I have a theory. Since I will probably never have the resources to try to prove it, the next best thing is to share it with readers and see what type of feedback I get. My theory is this: There is a direct relationship between your maximum creative output and the amount and quality of time you spend doing non-work activities.
The idea is that you will never reach your full potential for efficiency and productivity without significant investments in non-work, fun activities. If all your time is spent working, you will accomplish less than if you leave some time to relax and pursue recreational activities. I think this only holds true for creative-type work. If you are simply counting pebbles every day, I don’t know that spending the weekend water-skiing will make a noticeable improvement in your counting skills.
However, if your job involves coming up with ideas, finding patterns, or pretty much any work that is thought-based, your productivity will be somehow tied to your leisure activities. What do you think? Can you reach your peak productivity without spending time on leisure?
Originally published December 28, 2006.
Michael Sampson says
Mark, great observation. Do you count “thinking time” as leisure or work time?
It depends on what I’m thinking about. :) Most of my work involves hours of thinking followed by a few minutes of action, so I would tend to consider thinking about work part of work itself.
To be perfectly honest, I’m not very good at taking the time to relax. I tend to work way too many hours and in the end I think my productivity suffers. I’m trying to get better at relaxing. This week I sat down and read a novel just for fun. I hadn’t done that for a long time. After taking a break and reading something just for enjoyment, I seem to have more creative ideas for my work.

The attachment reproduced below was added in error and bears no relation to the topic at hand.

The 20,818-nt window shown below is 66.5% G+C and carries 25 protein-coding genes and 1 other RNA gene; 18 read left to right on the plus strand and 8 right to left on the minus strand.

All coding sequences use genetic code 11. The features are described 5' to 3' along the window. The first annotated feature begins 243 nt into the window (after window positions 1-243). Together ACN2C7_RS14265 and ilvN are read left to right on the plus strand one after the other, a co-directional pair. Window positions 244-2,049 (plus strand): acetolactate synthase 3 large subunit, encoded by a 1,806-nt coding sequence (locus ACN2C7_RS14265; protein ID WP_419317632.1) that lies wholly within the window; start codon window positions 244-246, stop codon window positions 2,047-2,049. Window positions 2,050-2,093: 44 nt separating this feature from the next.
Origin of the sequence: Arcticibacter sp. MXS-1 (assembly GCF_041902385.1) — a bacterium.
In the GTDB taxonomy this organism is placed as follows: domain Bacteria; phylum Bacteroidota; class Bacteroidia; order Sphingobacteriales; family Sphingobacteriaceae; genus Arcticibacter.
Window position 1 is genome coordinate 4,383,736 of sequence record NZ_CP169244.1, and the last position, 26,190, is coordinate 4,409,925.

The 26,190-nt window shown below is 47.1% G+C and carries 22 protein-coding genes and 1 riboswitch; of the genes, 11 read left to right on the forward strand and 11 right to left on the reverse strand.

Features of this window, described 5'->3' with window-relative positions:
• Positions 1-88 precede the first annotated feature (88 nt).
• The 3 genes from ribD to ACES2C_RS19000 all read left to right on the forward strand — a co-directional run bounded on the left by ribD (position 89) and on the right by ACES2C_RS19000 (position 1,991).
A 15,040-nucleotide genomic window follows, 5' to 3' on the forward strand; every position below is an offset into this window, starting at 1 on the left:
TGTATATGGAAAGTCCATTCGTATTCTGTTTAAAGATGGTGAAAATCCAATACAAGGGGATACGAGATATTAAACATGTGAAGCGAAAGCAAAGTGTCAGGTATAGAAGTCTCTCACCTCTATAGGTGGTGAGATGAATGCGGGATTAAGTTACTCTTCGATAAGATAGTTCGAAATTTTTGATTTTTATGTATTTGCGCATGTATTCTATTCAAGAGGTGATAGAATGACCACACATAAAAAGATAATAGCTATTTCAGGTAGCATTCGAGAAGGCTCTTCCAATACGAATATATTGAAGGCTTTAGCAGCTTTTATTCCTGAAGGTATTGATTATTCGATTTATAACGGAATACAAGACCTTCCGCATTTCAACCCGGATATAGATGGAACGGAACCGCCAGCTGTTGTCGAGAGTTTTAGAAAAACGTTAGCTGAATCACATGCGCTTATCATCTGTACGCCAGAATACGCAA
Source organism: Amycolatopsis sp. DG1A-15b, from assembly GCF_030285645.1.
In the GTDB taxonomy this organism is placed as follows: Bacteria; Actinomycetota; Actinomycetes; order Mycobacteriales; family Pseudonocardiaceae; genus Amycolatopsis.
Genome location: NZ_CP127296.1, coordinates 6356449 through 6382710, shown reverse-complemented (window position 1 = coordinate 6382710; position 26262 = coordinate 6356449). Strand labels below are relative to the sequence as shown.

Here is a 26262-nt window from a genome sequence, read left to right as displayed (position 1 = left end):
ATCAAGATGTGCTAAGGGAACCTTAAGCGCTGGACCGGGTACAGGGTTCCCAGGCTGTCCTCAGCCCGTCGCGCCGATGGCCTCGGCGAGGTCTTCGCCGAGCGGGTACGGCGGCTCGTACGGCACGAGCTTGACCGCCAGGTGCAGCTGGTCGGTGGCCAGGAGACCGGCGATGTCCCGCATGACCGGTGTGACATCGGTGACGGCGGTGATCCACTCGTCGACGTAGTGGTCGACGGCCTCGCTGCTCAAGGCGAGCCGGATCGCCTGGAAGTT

Rich G. says
I know I’m better for myself, my company, and my employees during hockey season when I get to go to hockey games a couple times a month and just get completely away from work. Geocaching, motorcycling, anything that isn’t at the house or driving where I can brood or obsess about a work problem.
I find my mind is refreshed for having been off-task for a while, it breaks me out of the circular thinking I can get trapped in when all I look at is the problem I’m working on or situation I’m dealing with.
Down time makes for better up time.
i think its a well researched fact that a lot of creative ideas get generated in the subconscious and especially when the mind is calm and clear of disturbance (remember archimedes’ eureka moment?). i have personally experienced more creativity when my mind was calmer than normal. and one way is to do things that you really like as recreational stuff – painting, photography etc
about the part of ‘counting pebbles’ – i think even if its a mechanical job – creativity could help do the job faster and maybe better. it could help create a tool to automate the counting! :).
there is one saying which we refering to in most of our KM presentations – something about stopping for fuel to enable going longer distances.
Srini, good point about the “counting pebbles” still being improved. Sometimes the most mundane jobs are the ones that can benefit the most from creativity.